Rotorua’s Green and Blue Lakes

Before our relocation to Australia, I took the girls on a weekend getaway to Rotorua to check off some must-do activities like Wai-O-Tapu Geothermal WonderlandRedwood Treewalk, and Buried Village of Te Wairoa.  We found the Green and Blue Lakes by accident on our drive out to the Buried Village. 

Rotorua area is known for its many lakes producing great spots to trout fish, boat, water ski and swim.  Lake Rotorua being the largest of the lakes and located in the heart of the region.  Though it seems to have a blueish color… it is not the Blue Lake I am referring to in the title.

Rotorua Lake

Rotorua Lake

To find the Green and Blue Lakes viewing area, you can follow Tarawera Rd from Rotorua about 12km.  You will arrive at the Blue Lake first but if you continue along this road, you will find a turn off for the viewing platform. We had not planned to stop along our drive but this day was too stunning not to have a look.  I was unaware that there were two lakes both with distinctly different coloring. Once you are parked, a small hill and about a dozen paved steps lead you to best spot to view both lakes.

Rotokakahi/Green Lake

Known as Rotokakahi (it’s Māori name) or commonly called the Green Lake. It was my favorite to photograph do the angle of the sun and the surrounding colors.  I only had my cell phone available at the time but the picture still came out great!

Green and Blue Lakes Rotorua

They say the color is a green due to the shallow waters and sandy bottom.  This sacred lake is privately owned by the local Māori tribe which forbid swimming, boating and fishing. The small island, known as Motutawa Island, holds significance as the burial-place of many ancestors of the tribe.

Green and Blue Lakes Rotorua

The sign reads:

  • Named lake of the shellfish (kakahi)
  • 440 hectares in size, deepest point is 32 metres
  • Flows to Lake Tarawera via Te Wairoa stream
  • Formed approximately 13,300 years ago
  • Emerald green from above due to shallow, sandy bottom
  • Privately owned by local iwi (Māori), this lake is sacred (tapu). No swimming, fishing or boating permitted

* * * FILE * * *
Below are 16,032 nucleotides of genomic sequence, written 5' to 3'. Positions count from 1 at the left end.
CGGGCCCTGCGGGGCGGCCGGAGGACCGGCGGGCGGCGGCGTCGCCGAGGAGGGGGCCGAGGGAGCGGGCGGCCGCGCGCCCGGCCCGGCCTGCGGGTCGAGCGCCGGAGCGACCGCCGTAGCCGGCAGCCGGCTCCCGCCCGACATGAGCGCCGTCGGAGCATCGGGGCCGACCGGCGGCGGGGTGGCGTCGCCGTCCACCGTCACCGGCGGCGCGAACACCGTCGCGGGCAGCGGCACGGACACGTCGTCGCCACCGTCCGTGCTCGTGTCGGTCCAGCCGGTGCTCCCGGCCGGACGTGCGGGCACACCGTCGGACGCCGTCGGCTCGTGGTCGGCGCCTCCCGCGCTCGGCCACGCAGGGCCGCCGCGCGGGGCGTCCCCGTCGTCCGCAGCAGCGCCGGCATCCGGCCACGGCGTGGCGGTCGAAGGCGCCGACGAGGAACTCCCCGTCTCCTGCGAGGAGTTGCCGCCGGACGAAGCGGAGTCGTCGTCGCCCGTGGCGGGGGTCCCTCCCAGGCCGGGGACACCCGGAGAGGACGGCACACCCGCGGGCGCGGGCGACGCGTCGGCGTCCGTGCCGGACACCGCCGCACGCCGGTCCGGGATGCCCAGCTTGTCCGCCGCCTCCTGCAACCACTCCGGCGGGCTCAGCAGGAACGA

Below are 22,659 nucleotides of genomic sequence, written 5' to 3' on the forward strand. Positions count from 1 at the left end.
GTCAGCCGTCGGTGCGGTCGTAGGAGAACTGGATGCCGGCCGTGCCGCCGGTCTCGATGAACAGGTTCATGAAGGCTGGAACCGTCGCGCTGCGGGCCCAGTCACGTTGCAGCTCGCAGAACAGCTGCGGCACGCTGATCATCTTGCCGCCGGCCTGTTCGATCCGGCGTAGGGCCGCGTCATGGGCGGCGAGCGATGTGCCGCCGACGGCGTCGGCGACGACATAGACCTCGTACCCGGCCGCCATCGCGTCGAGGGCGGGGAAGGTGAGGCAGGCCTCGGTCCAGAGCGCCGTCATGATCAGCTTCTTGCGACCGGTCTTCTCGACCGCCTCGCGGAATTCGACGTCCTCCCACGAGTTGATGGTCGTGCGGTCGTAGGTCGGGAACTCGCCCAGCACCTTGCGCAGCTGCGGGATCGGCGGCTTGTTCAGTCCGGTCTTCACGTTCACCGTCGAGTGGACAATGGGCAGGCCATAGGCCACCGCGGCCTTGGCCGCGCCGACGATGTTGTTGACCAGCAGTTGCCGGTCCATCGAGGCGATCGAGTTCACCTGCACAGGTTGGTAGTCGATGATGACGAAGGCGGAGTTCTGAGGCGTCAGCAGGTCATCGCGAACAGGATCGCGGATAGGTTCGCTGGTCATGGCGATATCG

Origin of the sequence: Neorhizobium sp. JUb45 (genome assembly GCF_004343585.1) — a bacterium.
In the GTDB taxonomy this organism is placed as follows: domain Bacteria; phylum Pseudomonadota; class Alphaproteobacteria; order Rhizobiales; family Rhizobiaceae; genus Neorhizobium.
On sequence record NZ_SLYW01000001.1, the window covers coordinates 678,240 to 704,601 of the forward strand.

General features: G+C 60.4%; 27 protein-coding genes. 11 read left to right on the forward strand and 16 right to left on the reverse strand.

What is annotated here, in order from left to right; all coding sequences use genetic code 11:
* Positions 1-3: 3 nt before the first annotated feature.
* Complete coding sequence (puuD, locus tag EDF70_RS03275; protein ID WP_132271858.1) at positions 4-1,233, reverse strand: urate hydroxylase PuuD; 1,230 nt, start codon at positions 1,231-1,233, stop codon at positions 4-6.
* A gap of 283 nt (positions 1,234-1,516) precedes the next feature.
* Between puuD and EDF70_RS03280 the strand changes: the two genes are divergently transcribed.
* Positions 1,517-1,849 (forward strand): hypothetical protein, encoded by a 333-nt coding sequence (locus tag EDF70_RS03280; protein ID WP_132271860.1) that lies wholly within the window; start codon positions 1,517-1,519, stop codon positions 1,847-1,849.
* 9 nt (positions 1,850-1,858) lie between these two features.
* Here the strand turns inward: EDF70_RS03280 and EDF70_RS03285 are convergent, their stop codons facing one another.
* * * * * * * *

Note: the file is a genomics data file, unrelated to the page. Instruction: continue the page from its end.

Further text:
Green and Blue Lakes Rotorua

Tikitapu/Blue Lake

Directly across from the Green Lake is the Tikitapu Lake or commonly called the Blue Lake. The lake can be found roughly 15 minutes from Rotorua town center and smaller than the other surrounding lakes.  It is popular during the summer months for swimming, boating and trout fishing. There are BBQ grills, playgrounds, sandy beaches, and toilet facilities also available.

Green and Blue Lakes Rotorua

The day we drove by the area there were plenty of swimmers, paddle boarders and boaters enjoying the sunny day. This lake holds several sporting events each year: triathlon, waterskiing and rowing competitions to name a few.  A fairly easy walking track circles the lake and takes roughly an hour to complete (maybe less for runners). Along the walk you can admire the sandy beaches, lake views and native bush.

The sign for Blue Lake reads:

  • Named as the place where the daughter of a high-born chief lost her sacred greenstone neck ornament (Tikitapu)
  • 150 hectacres in size, deepest point 27.5 metres
  • No surface outlet, probably drains via underground to Lake Rotokokahi
  • Formed approximentaly 13,500 years ago
  • Turquoise blue from above due to reflection from white rhyolite and pumice bottom

Green and Blue Lakes Rotorua

I took a short video of both lakes from the center point.

I am told the coloring is better observed from directly above the lakes though I could see the difference on this particular day. Worth the short stop in my opinion  (especially on a clear day).

Definitely continue to the Buried Village of Te Wairoa next!


Amber Herden

My name is Amber and I am finally tackling my bucket list all while relocating countries and raising two beautiful girls with my incredible husband.